New biography sheds light on comic genius of Douglas Adams
Save us from small screen superheroes

Save us from small screen superheroes

Shows like Agents of S.H.I.E.L.D are little more than marketing tools
Reach for the skies

Reach for the skies

From pools to football pitches, rooftop living is looking up
These are the 12 best hotel spas in the UK

12 best hotel spas in the UK

Some hotels go all out on facilities; others stand out for the sheer quality of treatments
These Iranian-controlled Shia militias used to specialise in killing American soldiers. Now they are fighting Isis, backed up by US airstrikes

Widespread fear of Isis is producing strange bedfellows

Iranian-controlled Shia militias that used to kill American soldiers are now fighting Isis, helped by US airstrikes
Topshop goes part Athena poster, part last spring Prada

Topshop goes part Athena poster, part last spring Prada

Shoppers don't come to Topshop for the unique
How to make a Lego masterpiece

How to make a Lego masterpiece

Toy breaks out of the nursery and heads for the gallery
Meet the ‘Endies’ – city dwellers who are too poor to have fun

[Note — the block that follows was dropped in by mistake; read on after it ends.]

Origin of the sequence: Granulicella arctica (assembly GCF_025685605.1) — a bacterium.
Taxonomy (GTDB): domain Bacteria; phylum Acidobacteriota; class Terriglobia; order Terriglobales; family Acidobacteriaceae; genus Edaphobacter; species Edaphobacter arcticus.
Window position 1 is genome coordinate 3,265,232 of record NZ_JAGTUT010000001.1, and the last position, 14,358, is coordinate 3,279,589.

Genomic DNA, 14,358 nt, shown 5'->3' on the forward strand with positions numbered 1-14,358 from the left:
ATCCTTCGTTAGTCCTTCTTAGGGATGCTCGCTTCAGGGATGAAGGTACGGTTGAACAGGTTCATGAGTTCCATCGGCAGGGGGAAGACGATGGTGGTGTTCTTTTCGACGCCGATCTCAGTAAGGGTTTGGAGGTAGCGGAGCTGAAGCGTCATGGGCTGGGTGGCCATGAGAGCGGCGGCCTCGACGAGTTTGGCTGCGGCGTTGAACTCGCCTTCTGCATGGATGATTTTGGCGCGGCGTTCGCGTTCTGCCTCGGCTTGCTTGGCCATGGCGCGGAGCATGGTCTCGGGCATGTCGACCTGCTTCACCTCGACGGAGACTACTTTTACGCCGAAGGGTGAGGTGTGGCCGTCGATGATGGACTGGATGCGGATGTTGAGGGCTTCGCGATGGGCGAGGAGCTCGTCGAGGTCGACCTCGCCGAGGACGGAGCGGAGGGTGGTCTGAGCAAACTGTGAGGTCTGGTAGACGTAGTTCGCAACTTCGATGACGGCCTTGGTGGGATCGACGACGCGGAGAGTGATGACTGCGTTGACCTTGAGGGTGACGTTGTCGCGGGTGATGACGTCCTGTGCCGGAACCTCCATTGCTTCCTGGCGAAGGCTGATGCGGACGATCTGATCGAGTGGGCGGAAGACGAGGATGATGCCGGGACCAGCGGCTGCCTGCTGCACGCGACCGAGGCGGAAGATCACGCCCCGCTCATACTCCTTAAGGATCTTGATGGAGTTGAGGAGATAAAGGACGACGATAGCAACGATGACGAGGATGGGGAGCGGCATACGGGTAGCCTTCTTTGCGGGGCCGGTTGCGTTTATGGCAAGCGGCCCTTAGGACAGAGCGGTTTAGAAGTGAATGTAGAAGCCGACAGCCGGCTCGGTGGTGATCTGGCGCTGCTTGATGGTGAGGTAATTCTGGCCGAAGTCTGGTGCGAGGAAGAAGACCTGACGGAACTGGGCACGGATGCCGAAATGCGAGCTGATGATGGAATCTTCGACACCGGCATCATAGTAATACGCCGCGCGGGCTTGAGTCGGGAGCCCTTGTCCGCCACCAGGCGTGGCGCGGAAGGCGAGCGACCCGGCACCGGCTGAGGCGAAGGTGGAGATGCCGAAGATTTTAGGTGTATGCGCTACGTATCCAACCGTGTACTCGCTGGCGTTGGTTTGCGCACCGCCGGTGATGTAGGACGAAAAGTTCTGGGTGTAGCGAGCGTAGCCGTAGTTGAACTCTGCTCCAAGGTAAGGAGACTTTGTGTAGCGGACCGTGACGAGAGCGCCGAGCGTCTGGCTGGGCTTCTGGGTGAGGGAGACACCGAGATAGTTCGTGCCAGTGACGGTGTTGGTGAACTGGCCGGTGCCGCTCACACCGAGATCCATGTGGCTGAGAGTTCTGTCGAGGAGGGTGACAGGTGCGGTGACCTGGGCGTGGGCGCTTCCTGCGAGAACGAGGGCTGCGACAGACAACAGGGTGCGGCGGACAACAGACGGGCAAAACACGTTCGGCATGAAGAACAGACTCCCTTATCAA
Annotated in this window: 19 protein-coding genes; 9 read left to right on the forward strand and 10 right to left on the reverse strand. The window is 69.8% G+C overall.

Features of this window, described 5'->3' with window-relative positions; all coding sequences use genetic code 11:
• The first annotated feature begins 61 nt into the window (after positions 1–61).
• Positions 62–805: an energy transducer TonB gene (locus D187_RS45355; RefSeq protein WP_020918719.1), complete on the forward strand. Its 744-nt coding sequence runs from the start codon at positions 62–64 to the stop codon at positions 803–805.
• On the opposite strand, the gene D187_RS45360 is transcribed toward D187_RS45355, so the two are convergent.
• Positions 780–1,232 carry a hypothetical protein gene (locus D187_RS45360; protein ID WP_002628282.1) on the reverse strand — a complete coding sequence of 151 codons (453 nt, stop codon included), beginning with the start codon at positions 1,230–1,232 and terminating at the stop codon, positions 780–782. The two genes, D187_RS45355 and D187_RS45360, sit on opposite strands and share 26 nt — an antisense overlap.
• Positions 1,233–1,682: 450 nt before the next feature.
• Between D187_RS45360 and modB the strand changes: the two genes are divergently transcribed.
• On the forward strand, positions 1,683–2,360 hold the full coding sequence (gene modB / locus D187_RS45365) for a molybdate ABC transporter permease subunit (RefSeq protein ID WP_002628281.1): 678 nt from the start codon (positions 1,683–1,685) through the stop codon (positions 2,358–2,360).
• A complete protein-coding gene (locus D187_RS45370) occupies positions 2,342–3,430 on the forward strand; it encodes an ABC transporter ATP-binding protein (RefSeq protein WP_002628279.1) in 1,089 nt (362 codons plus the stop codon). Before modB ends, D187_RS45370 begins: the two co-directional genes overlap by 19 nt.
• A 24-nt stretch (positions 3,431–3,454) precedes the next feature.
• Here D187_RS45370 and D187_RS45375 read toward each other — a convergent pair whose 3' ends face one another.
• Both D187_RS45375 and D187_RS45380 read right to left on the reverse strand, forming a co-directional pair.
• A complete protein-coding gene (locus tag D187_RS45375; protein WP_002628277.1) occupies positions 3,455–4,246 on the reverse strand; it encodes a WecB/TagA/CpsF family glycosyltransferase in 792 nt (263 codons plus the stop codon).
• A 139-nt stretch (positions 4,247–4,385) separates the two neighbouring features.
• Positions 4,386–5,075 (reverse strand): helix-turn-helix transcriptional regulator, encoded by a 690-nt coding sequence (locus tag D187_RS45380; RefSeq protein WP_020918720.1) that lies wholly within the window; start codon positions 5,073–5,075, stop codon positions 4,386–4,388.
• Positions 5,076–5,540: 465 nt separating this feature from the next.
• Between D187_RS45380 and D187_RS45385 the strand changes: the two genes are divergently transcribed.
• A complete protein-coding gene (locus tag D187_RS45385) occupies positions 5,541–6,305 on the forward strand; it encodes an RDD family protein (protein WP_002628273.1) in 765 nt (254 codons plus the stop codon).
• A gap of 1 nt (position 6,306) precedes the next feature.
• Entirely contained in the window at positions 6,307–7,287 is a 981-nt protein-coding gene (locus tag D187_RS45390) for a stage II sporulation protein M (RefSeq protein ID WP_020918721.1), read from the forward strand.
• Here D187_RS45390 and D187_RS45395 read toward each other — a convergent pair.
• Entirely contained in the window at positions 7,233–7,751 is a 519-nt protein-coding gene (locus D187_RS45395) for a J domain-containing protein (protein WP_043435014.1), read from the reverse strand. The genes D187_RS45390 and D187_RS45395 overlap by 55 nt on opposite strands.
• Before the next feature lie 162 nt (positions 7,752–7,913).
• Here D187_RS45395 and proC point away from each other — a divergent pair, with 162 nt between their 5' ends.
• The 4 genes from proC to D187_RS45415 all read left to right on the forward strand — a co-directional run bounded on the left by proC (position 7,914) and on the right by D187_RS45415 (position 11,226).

Meet the ‘Endies’ – city dwellers who are too poor to have fun

Urbanites are cursed with an acronym pointing to Employed but No Disposable Income or Savings
Paisley’s decision to make peace with IRA enemies might remind the Arabs of Sadat

Ian Paisley’s decision to make peace with his IRA enemies

His Save Ulster from Sodomy campaign would surely have been supported by many a Sunni imam
'She was a singer, a superstar, an addict, but to me, her mother, she is simply Amy'

'She was a singer, a superstar, an addict, but to me, her mother, she is simply Amy'

Exclusive extract from Janis Winehouse's poignant new memoir
Is this the role to win Cumberbatch an Oscar?

Is this the role to win Cumberbatch an Oscar?

The Imitation Game, film review
England and Roy Hodgson take a joint step towards redemption in Basel

England and Hodgson take a joint step towards redemption

Welbeck double puts England on the road to Euro 2016
Relatives fight over Vivian Maier’s rare photos

Relatives fight over Vivian Maier’s rare photos

Pictures removed from public view as courts decide ownership
‘Fashion has to be fun. It’s a big business, not a cure for cancer’

‘Fashion has to be fun. It’s a big business, not a cure for cancer’

Donatella Versace at New York Fashion Week